In Arizona, if you’ve been injured in an accident due to the fault of another person or entity, then you may have the right to recover a range of damages to cover your losses — generally speaking, this includes lost wages.
When bringing a lawsuit against the defendant, it’s important to remember that damages may vary substantially from plaintiff-to-plaintiff. Every case is different. In fact, it is a fundamental principle of law that the defendant be forced to “accept the victim” as “they found them.” Stated another way, compensatory damages are not capped based on the type of accident that occurred. If you have significant wage loss damages, you will not be prevented from recovering such damages simply because they seem excessive in comparison to the damages suffered by the average person.
Wage loss recovery is actually rather straightforward to understand. Let’s explore the basics to get a clearer picture of how it works.
Wage Loss at a Glance
Wage loss damages account for actual losses suffered due to an inability to work (following an injury). Wage loss damages are somewhat different from lost earning capacity. For example, if your injury has not resulted in time off from work but has reduced the likelihood that you will be promoted in the future, then you’ll want to claim loss of future earning capacity damages — not wage loss damages.
Wage loss damages must generally be “certain” — they can be estimated, but there must be evidence that reasonably supports the numbers. This is not typically an issue for past wage loss (where the injured plaintiff should have pay stubs and other evidence of the losses) but is more often an issue for future wage loss.
Damages for Past Wage Loss
Past wage loss refers to those damages directly suffered as a result of having to take time off of work. For example, if you were forced to take two months off of work due to the injury inflicted by the defendant, then you could claim damages for the amount you were not paid during such time.
Defendants have a difficult time undermining past wage loss claims, but they may attempt to minimize their liabilities by arguing that you did not “have” to take so much time off of work, and that your failure to return to work sooner was unreasonable and constituted a failure to mitigate damages.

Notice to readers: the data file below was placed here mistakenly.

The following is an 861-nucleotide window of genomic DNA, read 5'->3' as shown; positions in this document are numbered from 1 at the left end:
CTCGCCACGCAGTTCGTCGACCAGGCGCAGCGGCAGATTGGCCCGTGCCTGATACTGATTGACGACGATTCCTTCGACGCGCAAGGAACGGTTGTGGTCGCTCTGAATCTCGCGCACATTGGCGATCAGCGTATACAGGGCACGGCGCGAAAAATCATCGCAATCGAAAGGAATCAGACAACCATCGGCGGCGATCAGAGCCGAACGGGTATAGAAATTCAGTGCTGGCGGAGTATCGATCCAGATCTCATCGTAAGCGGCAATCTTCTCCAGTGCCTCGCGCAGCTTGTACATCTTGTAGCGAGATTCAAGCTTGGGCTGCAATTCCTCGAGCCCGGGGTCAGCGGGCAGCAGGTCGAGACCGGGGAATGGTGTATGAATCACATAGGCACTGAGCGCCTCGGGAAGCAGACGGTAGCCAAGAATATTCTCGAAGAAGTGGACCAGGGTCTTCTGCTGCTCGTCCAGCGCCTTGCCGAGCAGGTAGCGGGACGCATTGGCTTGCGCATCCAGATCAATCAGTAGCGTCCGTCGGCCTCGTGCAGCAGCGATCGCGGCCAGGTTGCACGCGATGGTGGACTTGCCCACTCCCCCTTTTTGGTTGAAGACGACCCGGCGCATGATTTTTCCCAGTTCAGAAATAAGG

Damages for Future Wage Loss
Future wage loss refers to damages that you have not yet suffered at the time of litigation, and naturally involves a higher level of uncertainty.
Suppose that you are injured in a motor vehicle accident, and the injuries are so severe that you have been forced to take an indefinite leave of absence from work (until you fully recover). If you bring a lawsuit against the defendant during this period of “unemployment,” then you will not only have past wage loss damages for the period of time after the accident and up to the litigation. but you will also have a claim of future wage loss damages for the indefinite period of time after litigation.
Generally speaking, successful claims involving future wage loss damages must be supported by expert testimony, such as that of the treating medical professionals, and industry professionals in your field (who will discuss how your injuries necessarily prevent you from returning to work).
Contact an Experienced Phoenix Personal Injury Lawyer for Additional Guidance
If you have suffered an injury in an accident that was caused due to the negligent or wrongful acts of another, Arizona law may entitle you to recover significant damages as compensation for your losses. Generally speaking, in cases involving severe injury — assuming that you were employed at the time of the accident — you will have wage loss damages to claim as well, due to having to take leave from work in order to physically and mentally recover from your various injuries.
Here at Hirsch & Lyon, our attorneys have more than 65 years of combined experience, and have represented thousands of clients in a range of injury disputes, helping them to recover the full amount of damages they are owed, which may include wage loss (among other damages). We are committed to personalized advocacy and believe that our approach leads to significantly better results in litigation. Clients can also take advantage of our discounted contingency fee — despite the fact that we only get paid if you succeed, our fee is lower than that of competitors.
Call (602) 535-1900 to schedule a free consultation with an experienced Phoenix personal injury lawyer today.